24. June - 09. October 2017 San Francisco Museum of Modern Art


Edvard Munch, Ashes, 1925; oil on canvas; 54 15/16 x 78 3/4 in.; © photo: courtesy the Munch Museum, Oslo
Edvard Munch, Self-Portrait. Between the Clock and the Bed, 1940–43; oil on canvas; 58 7/8 x 47 7/16 in.; © photo: courtesy the Munch Museum, Oslo
Edvard Much, Sick Mood at Sunset.Despair, 1892; oil on canvas; 36 ¼ x 26 3/8 in.; © Thielska Galleriet, Stockholm
Edvard Munch, Starry Night, 1922–24; oil on canvas, 47 7/16 x 39 3/8 in.; © photo: courtesy the Munch Museum, Oslo
Edvard Munch, The Dance of Life, 1925; oil on canvas; 56 5/16 x 81 7/8 in.; © photo: courtesy the Munch Museum, Oslo

Between The Clock And The Bed

The San Francisco Museum of Modern Art (SFMOMA) announces the global debut of the exhibition "Edvard Munch: Between the Clock and the Bed", on view June 24 through October 9, 2017.

Featuring approximately 45 paintings produced between the 1880s and the 1940s, with seven on view in the United States for the first time, this exhibition uses the Norwegian artist Edvard Munch’s last significant self-portrait as a starting point to reassess his entire career.

Organized by SFMOMA, The Metropolitan Museum of Art, New York and the Munch Museum, Oslo, "Edvard Munch: Between the Clock and the Bed" brings together Munch’s most profoundly human and technically daring compositions of love, despair, desire and death, as well as more than a dozen of his self-portraits to reveal a singular modern artist, one who is largely unknown to American audiences, and increasingly recognized as one of the foremost innovators of figurative painting in the 20th century.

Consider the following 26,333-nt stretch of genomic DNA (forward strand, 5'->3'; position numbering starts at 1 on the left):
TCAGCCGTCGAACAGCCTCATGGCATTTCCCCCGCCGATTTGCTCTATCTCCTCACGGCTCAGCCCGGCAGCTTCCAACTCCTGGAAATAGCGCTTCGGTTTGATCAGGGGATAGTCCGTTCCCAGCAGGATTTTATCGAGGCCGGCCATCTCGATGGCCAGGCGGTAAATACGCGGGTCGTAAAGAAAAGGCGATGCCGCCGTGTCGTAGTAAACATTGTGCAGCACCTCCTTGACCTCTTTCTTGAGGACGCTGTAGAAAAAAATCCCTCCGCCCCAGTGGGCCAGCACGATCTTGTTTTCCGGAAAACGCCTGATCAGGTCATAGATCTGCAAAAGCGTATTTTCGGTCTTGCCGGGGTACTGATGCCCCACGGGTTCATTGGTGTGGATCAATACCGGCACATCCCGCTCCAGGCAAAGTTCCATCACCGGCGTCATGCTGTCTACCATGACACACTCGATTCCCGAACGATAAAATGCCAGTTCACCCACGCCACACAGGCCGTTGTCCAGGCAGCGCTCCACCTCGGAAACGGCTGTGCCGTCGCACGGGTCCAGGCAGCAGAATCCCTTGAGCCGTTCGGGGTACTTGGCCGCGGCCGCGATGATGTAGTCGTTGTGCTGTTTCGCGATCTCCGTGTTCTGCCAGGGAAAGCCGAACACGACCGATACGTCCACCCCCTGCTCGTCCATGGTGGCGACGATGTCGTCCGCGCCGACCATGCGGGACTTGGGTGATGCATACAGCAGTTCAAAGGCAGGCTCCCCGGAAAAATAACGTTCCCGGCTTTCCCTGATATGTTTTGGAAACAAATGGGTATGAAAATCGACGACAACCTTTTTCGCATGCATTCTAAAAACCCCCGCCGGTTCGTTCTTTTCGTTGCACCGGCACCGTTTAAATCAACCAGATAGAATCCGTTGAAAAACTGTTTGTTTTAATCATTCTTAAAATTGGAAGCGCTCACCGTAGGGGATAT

Seven works in the exhibition make their United States debut including "Lady in Black" (1891), "Puberty" (1894), "Jealousy" (1907), "Death Struggle" (1915), "Man with Bronchitis" (1920), "Self-Portrait with Hands in Pockets" (1925–26) and "Ashes" (1925). The exhibition will also include an extraordinary presentation of "Sick Mood at Sunset, Despair" (1892), the earliest depiction and compositional genesis of "The Scream", which is being shown outside of Europe for only the second time in its history.

As a young man in the late 19th century, Edvard Munch’s bohemian pictures placed him among the most celebrated and controversial artists of his generation. One of Munch’s last works, Self-Portrait "Between the Clock and the Bed" (1940-43) — with its themes of desire, mortality, isolation and anxiety — serves as a touchstone and guide to the approximately 45 works in the exhibition.

Together, these paintings propose an alternative view of Munch as an artist as revolutionary in the 20th century as he was when he made a name for himself in the Symbolist era. "Edvard Munch: Between the Clock and the Bed" unfolds in eight thematically-focused galleries that explore Munch’s long-term engagement with particular subjects that recur throughout his career —love, death, sickness, psychological turmoil and mortality, especially his own.

The paintings on view also demonstrate Munch’s liberated, self-assured painting style and technical abilities including bravura brushwork, innovative compositional structures, the incorporation of visceral scratches and marks on the canvas and his exceptional use of intense, vibrant colour.

Illustrating Munch’s restless revisiting of themes and his skill as an observer of human nature, the final painting in the exhibition, "The Dance of Life" (1925), reworks a picture of the same title from 1899–1900 that was part of the monumental cycle "The Frieze of Life".

In total, the exhibition contains seven scenes from this series, which offers visitors a metaphoric  "dance"  across  many of Munch’s key themes—attraction, love, jealousy, rejection—and culminates in a poetic meditation on the joys and sorrows that define a life.

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